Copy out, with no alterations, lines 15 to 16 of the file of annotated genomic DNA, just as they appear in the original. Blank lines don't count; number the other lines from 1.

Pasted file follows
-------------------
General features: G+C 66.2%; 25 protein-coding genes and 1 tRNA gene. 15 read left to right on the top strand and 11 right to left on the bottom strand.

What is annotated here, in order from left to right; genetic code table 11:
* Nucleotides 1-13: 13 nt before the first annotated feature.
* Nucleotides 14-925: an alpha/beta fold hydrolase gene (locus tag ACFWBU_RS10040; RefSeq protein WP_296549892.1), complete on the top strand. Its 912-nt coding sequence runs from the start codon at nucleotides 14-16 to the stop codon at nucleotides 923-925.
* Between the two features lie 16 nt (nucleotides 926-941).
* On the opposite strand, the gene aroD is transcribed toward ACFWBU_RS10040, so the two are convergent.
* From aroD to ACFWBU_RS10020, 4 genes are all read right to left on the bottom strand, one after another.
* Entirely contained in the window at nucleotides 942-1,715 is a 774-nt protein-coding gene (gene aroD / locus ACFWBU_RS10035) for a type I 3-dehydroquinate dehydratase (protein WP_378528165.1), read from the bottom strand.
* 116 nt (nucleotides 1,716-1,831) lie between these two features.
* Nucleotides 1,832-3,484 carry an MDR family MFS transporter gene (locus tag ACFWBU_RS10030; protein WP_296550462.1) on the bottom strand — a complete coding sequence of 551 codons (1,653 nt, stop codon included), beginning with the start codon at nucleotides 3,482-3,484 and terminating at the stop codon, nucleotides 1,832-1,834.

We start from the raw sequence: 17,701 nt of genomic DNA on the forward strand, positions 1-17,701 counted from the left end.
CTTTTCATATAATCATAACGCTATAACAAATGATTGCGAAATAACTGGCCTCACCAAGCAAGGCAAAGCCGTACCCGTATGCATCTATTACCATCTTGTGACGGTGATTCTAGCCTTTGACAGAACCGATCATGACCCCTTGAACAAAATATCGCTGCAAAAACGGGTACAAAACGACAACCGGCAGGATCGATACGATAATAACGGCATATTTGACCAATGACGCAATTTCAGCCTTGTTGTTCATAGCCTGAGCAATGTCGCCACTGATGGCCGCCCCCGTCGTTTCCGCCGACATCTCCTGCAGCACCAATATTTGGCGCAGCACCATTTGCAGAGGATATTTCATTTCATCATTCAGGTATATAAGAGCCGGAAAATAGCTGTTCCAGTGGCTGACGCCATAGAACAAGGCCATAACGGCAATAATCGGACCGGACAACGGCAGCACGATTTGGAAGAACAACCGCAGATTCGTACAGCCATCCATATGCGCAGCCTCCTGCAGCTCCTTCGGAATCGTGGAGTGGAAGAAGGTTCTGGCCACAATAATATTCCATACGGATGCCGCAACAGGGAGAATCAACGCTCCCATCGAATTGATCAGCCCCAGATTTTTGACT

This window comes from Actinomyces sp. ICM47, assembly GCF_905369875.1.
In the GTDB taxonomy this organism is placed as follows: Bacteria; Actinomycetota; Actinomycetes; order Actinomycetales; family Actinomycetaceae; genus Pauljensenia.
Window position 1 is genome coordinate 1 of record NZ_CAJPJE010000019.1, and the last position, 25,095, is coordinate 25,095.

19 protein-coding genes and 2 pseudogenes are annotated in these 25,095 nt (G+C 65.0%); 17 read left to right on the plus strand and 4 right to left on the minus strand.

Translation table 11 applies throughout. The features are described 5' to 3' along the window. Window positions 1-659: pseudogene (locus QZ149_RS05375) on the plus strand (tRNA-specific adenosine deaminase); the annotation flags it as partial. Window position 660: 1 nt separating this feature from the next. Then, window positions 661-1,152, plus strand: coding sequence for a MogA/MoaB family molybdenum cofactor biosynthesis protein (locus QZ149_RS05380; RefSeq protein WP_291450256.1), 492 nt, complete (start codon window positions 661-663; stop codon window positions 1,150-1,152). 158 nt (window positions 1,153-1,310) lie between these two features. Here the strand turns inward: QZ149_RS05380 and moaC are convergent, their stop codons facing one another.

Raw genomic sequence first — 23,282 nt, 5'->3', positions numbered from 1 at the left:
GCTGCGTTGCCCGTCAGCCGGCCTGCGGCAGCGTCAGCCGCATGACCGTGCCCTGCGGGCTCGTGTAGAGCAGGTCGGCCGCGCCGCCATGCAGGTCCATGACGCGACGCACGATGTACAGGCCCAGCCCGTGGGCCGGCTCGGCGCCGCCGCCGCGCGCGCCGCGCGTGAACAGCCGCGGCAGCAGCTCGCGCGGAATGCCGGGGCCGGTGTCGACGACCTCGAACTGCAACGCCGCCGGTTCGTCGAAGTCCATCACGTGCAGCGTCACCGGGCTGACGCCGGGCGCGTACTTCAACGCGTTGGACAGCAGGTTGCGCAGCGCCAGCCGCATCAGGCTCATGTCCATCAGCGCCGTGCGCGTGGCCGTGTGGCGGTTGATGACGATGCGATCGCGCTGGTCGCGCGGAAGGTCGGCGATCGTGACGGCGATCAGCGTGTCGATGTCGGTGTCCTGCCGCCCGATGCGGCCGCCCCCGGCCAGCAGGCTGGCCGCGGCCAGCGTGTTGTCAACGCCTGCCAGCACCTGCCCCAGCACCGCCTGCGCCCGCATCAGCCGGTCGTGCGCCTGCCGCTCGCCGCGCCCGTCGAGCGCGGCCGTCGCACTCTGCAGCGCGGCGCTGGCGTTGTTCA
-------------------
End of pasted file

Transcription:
Window position 1 is genome coordinate 1 of record NZ_CAJPJE010000019.1, and the last position, 25,095, is coordinate 25,095.

19 protein-coding genes and 2 pseudogenes are annotated in these 25,095 nt (G+C 65.0%); 17 read left to right on the plus strand and 4 right to left on the minus strand.